AtaMos Tec Launch: Public-private consortium seeks to develop solar technologies in Chile
CLP $13 billion (around USD $21,5 million) will be invested over six years to create or adapt optimal solar technologies to be used in the Atacama Desert, given the unique features of Chile’s Northern area and thanks to the contribution of the Chilean Economic Development Agency (CORFO), other partner institutions, and companies.
The investment, which also entails strengthening a network of suppliers, the installation of a panel assembly factory, a communications and marketing strategy, and other areas kick off the AtaMos Tec Program created by the Chilean Solar Energy Research Center (SERC Chile), whose main beneficiary is the Universidad de Antofagasta. The program will receive around CLP $8 billion (about USD $13 million) from CORFO, and will become the largest consortium program ever created, with the highest number of participants from both the public and private sector.
“AtaMos Tec has managed to reach a domestic and international consensus between the public, private, and academic sector for developing a solar industry that seeks to take advantage of the opportunity we have to develop technologies for desert areas in our natural laboratory, which is the driest desert in the world,” said Rodrigo Mancilla, Executive Director of the Chilean Solar Committee and the consortium’s technical counterpart.
Meanwhile, the Executive Director of SERC Chile, Dr. Rodrigo Palma, noted the historical moment of the launching of this scientific initiative. “AtaMos Tec marks a before and after for solar development in Chile, where collective efforts came together to successfully create new technologies, which ultimately will have a positive impact on people’s quality of life.”
It was also proposed for AtaMos Tec to implement a program for developing and strengthening local R&D&I capacities, transfer knowledge, and train advanced, professional, and technical human capital. This also considers encouraging a coordinated Chilean scientific community to face the challenge.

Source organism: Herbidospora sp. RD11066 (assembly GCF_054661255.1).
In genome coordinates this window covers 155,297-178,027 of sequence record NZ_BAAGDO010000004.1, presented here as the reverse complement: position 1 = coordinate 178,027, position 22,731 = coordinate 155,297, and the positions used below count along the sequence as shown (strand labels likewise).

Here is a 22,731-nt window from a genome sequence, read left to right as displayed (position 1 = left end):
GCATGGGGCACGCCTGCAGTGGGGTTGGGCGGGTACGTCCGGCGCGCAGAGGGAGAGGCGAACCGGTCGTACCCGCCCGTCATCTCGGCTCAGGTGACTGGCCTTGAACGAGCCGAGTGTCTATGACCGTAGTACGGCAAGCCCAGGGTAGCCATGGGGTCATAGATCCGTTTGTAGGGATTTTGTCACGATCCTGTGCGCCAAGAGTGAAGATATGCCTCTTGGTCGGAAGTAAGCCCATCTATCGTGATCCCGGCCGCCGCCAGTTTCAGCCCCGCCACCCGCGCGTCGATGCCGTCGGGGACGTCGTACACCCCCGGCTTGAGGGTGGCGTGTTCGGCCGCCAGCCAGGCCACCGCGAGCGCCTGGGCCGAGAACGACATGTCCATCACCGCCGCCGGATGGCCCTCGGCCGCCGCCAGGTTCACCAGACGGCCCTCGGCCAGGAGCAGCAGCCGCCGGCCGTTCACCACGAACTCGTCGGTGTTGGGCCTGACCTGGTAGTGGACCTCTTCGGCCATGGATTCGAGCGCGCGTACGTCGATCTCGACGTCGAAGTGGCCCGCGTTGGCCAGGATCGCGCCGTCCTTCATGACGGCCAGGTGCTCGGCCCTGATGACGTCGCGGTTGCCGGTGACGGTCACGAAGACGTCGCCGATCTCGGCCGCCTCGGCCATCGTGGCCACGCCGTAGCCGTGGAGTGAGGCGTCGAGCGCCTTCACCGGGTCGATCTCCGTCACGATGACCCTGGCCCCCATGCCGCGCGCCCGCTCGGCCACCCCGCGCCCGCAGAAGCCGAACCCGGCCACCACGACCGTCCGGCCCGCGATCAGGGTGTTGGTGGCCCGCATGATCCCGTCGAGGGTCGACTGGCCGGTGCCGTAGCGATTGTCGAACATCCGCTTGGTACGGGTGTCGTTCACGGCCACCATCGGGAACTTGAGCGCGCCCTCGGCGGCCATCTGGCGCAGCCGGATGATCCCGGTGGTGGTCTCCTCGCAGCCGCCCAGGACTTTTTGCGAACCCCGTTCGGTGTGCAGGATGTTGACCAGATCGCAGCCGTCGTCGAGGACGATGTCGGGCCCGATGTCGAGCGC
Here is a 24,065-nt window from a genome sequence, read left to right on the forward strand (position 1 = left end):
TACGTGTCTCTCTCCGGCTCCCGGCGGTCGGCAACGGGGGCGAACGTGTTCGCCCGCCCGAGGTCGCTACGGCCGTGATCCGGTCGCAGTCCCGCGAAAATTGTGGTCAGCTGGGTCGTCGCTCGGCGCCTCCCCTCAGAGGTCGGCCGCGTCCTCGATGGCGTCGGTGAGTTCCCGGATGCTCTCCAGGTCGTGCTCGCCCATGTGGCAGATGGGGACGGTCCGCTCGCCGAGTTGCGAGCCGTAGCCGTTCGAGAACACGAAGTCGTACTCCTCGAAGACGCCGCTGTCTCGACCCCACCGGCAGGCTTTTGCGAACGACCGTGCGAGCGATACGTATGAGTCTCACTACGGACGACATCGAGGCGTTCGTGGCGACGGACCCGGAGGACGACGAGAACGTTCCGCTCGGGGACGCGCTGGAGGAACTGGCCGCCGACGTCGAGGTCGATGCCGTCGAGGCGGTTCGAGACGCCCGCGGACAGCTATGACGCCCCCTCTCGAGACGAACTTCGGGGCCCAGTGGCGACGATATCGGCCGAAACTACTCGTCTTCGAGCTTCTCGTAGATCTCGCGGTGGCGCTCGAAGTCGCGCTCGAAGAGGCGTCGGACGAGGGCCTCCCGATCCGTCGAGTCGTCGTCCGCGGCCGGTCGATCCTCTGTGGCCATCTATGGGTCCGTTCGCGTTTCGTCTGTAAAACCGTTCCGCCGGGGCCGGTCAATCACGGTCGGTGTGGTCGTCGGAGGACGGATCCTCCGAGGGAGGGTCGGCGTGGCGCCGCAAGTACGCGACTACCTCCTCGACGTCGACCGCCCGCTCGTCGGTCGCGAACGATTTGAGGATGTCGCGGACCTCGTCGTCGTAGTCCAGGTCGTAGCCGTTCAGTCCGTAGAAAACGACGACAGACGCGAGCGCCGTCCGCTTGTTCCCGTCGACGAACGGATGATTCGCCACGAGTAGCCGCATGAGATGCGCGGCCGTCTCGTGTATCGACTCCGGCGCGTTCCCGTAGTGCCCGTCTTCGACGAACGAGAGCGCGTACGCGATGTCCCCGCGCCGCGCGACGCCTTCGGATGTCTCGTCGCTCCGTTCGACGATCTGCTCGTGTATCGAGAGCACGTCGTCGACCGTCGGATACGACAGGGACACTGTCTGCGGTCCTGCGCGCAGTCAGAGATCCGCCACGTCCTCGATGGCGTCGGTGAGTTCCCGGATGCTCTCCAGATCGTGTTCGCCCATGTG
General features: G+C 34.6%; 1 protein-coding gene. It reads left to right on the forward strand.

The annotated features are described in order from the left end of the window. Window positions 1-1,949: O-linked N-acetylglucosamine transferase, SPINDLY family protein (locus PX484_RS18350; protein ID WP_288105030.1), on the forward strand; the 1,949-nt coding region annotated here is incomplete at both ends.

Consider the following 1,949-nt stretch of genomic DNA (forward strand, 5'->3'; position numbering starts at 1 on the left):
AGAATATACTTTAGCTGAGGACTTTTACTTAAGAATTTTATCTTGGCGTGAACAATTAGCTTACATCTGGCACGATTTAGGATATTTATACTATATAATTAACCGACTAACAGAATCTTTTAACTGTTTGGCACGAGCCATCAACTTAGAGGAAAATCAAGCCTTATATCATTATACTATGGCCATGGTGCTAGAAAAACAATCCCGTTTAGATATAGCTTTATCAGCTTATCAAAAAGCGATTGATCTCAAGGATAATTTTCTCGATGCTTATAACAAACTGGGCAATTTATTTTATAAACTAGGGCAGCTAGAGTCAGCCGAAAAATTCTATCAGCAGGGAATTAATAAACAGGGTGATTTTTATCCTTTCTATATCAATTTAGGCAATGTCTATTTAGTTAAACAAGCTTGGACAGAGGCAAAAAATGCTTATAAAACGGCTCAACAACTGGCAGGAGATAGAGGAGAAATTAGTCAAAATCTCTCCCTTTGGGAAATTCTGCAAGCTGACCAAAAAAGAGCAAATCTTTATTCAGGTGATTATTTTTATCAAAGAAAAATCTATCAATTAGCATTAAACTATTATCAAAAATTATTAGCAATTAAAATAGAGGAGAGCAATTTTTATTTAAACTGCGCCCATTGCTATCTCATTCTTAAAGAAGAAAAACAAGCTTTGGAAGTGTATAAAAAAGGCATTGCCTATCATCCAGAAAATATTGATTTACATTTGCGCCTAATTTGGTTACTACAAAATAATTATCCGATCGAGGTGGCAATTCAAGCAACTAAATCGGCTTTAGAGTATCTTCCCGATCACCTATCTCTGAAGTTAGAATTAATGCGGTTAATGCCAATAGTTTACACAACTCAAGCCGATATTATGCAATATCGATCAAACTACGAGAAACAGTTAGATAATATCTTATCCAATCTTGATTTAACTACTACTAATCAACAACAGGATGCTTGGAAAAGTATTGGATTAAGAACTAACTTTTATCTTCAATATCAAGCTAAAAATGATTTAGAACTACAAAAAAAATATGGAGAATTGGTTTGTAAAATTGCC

In this regard, Dr. Edward Fuentealba, Head of the Energy Development Center of the Universidad de Antofagasta, described this program and the upcoming creation of the Solar Photovoltaic Institute in the Atacama Region as milestones for the development of the solar industry in Chile.
“I compare AtaMos Tec with what could have happened if we had had a research institute during the mining boom in Antofagasta decades ago. We expect many benefits, not only from a scientific and industrial point of view, but also environmental, because by producing energy at lower costs, CO2 emissions will also decrease,” he said.
By lowering the cost of producing solar energy thanks to the technological development driven by AtaMos Tec, the mining industry is expected to be more competitive and also develop an added value chain, thereby creating a cluster and opening up possibilities for SMEs, which would also impact job creation and quality of life.
AtaMos Tec was launched in the auditorium of the Huanchaca Ruins in Antofagasta with representatives of partner institutions, both from the private and public sector.